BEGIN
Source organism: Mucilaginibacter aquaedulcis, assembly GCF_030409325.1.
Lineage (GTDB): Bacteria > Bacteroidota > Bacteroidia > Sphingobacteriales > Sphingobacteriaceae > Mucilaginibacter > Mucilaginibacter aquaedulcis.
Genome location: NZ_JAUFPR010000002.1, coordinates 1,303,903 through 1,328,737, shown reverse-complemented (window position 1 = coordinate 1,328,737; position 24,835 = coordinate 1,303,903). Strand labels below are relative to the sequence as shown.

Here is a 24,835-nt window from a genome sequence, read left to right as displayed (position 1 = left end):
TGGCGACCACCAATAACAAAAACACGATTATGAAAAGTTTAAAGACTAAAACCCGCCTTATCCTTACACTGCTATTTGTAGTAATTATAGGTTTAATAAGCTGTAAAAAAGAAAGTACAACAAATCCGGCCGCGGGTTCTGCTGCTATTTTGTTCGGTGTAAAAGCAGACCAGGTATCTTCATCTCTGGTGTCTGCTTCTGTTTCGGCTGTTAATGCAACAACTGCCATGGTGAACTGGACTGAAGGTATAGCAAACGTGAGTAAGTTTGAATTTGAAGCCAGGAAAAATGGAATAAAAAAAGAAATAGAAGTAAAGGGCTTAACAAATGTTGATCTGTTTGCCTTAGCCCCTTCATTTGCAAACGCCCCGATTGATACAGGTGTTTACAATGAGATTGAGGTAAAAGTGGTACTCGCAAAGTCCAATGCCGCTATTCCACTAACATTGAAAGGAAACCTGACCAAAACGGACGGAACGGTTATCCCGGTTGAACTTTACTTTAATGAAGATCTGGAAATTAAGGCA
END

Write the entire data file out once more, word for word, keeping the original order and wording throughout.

Source organism: Mucilaginibacter aquaedulcis, assembly GCF_030409325.1.
Lineage (GTDB): Bacteria > Bacteroidota > Bacteroidia > Sphingobacteriales > Sphingobacteriaceae > Mucilaginibacter > Mucilaginibacter aquaedulcis.
Genome location: NZ_JAUFPR010000002.1, coordinates 1,303,903 through 1,328,737, shown reverse-complemented (window position 1 = coordinate 1,328,737; position 24,835 = coordinate 1,303,903). Strand labels below are relative to the sequence as shown.

Here is a 24,835-nt window from a genome sequence, read left to right as displayed (position 1 = left end):
TGGCGACCACCAATAACAAAAACACGATTATGAAAAGTTTAAAGACTAAAACCCGCCTTATCCTTACACTGCTATTTGTAGTAATTATAGGTTTAATAAGCTGTAAAAAAGAAAGTACAACAAATCCGGCCGCGGGTTCTGCTGCTATTTTGTTCGGTGTAAAAGCAGACCAGGTATCTTCATCTCTGGTGTCTGCTTCTGTTTCGGCTGTTAATGCAACAACTGCCATGGTGAACTGGACTGAAGGTATAGCAAACGTGAGTAAGTTTGAATTTGAAGCCAGGAAAAATGGAATAAAAAAAGAAATAGAAGTAAAGGGCTTAACAAATGTTGATCTGTTTGCCTTAGCCCCTTCATTTGCAAACGCCCCGATTGATACAGGTGTTTACAATGAGATTGAGGTAAAAGTGGTACTCGCAAAGTCCAATGCCGCTATTCCACTAACATTGAAAGGAAACCTGACCAAAACGGACGGAACGGTTATCCCGGTTGAACTTTACTTTAATGAAGATCTGGAAATTAAGGCA